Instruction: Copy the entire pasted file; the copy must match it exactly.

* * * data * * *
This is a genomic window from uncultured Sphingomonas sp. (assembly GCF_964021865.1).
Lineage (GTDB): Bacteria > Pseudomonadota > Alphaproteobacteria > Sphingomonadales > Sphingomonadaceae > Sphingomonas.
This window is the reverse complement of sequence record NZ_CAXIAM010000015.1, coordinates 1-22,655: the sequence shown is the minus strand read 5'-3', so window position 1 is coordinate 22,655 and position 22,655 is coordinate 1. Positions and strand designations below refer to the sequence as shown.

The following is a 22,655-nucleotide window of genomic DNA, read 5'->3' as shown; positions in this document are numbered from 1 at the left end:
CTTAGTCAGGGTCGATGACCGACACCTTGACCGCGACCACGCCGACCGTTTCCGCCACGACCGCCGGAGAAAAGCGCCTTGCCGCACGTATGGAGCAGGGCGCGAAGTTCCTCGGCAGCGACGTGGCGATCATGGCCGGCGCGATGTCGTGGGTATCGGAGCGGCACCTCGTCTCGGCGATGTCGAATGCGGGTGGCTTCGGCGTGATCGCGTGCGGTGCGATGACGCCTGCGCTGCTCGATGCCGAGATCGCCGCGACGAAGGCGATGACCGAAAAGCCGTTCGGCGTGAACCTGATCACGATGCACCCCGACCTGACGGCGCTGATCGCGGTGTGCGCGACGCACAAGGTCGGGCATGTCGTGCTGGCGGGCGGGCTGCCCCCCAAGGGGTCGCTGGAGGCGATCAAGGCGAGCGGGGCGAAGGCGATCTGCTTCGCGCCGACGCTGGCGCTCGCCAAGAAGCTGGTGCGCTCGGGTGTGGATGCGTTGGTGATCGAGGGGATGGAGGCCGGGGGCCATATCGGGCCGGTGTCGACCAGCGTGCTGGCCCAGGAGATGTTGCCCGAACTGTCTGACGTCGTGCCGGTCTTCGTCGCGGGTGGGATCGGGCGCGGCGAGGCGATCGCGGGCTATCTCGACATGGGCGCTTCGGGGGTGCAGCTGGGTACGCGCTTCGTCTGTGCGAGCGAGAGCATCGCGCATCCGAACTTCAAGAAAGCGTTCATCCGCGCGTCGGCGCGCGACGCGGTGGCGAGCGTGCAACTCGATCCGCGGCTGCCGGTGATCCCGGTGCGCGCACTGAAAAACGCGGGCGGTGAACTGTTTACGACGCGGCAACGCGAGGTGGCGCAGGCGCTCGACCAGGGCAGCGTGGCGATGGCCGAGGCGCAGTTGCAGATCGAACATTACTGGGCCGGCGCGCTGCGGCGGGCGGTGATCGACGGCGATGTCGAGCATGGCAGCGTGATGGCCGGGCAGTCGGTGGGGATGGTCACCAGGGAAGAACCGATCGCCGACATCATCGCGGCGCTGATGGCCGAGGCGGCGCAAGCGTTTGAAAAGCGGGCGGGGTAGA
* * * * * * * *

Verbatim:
This is a genomic window from uncultured Sphingomonas sp. (assembly GCF_964021865.1).
Lineage (GTDB): Bacteria > Pseudomonadota > Alphaproteobacteria > Sphingomonadales > Sphingomonadaceae > Sphingomonas.
This window is the reverse complement of sequence record NZ_CAXIAM010000015.1, coordinates 1-22,655: the sequence shown is the minus strand read 5'-3', so window position 1 is coordinate 22,655 and position 22,655 is coordinate 1. Positions and strand designations below refer to the sequence as shown.

The following is a 22,655-nucleotide window of genomic DNA, read 5'->3' as shown; positions in this document are numbered from 1 at the left end:
CTTAGTCAGGGTCGATGACCGACACCTTGACCGCGACCACGCCGACCGTTTCCGCCACGACCGCCGGAGAAAAGCGCCTTGCCGCACGTATGGAGCAGGGCGCGAAGTTCCTCGGCAGCGACGTGGCGATCATGGCCGGCGCGATGTCGTGGGTATCGGAGCGGCACCTCGTCTCGGCGATGTCGAATGCGGGTGGCTTCGGCGTGATCGCGTGCGGTGCGATGACGCCTGCGCTGCTCGATGCCGAGATCGCCGCGACGAAGGCGATGACCGAAAAGCCGTTCGGCGTGAACCTGATCACGATGCACCCCGACCTGACGGCGCTGATCGCGGTGTGCGCGACGCACAAGGTCGGGCATGTCGTGCTGGCGGGCGGGCTGCCCCCCAAGGGGTCGCTGGAGGCGATCAAGGCGAGCGGGGCGAAGGCGATCTGCTTCGCGCCGACGCTGGCGCTCGCCAAGAAGCTGGTGCGCTCGGGTGTGGATGCGTTGGTGATCGAGGGGATGGAGGCCGGGGGCCATATCGGGCCGGTGTCGACCAGCGTGCTGGCCCAGGAGATGTTGCCCGAACTGTCTGACGTCGTGCCGGTCTTCGTCGCGGGTGGGATCGGGCGCGGCGAGGCGATCGCGGGCTATCTCGACATGGGCGCTTCGGGGGTGCAGCTGGGTACGCGCTTCGTCTGTGCGAGCGAGAGCATCGCGCATCCGAACTTCAAGAAAGCGTTCATCCGCGCGTCGGCGCGCGACGCGGTGGCGAGCGTGCAACTCGATCCGCGGCTGCCGGTGATCCCGGTGCGCGCACTGAAAAACGCGGGCGGTGAACTGTTTACGACGCGGCAACGCGAGGTGGCGCAGGCGCTCGACCAGGGCAGCGTGGCGATGGCCGAGGCGCAGTTGCAGATCGAACATTACTGGGCCGGCGCGCTGCGGCGGGCGGTGATCGACGGCGATGTCGAGCATGGCAGCGTGATGGCCGGGCAGTCGGTGGGGATGGTCACCAGGGAAGAACCGATCGCCGACATCATCGCGGCGCTGATGGCCGAGGCGGCGCAAGCGTTTGAAAAGCGGGCGGGGTAGA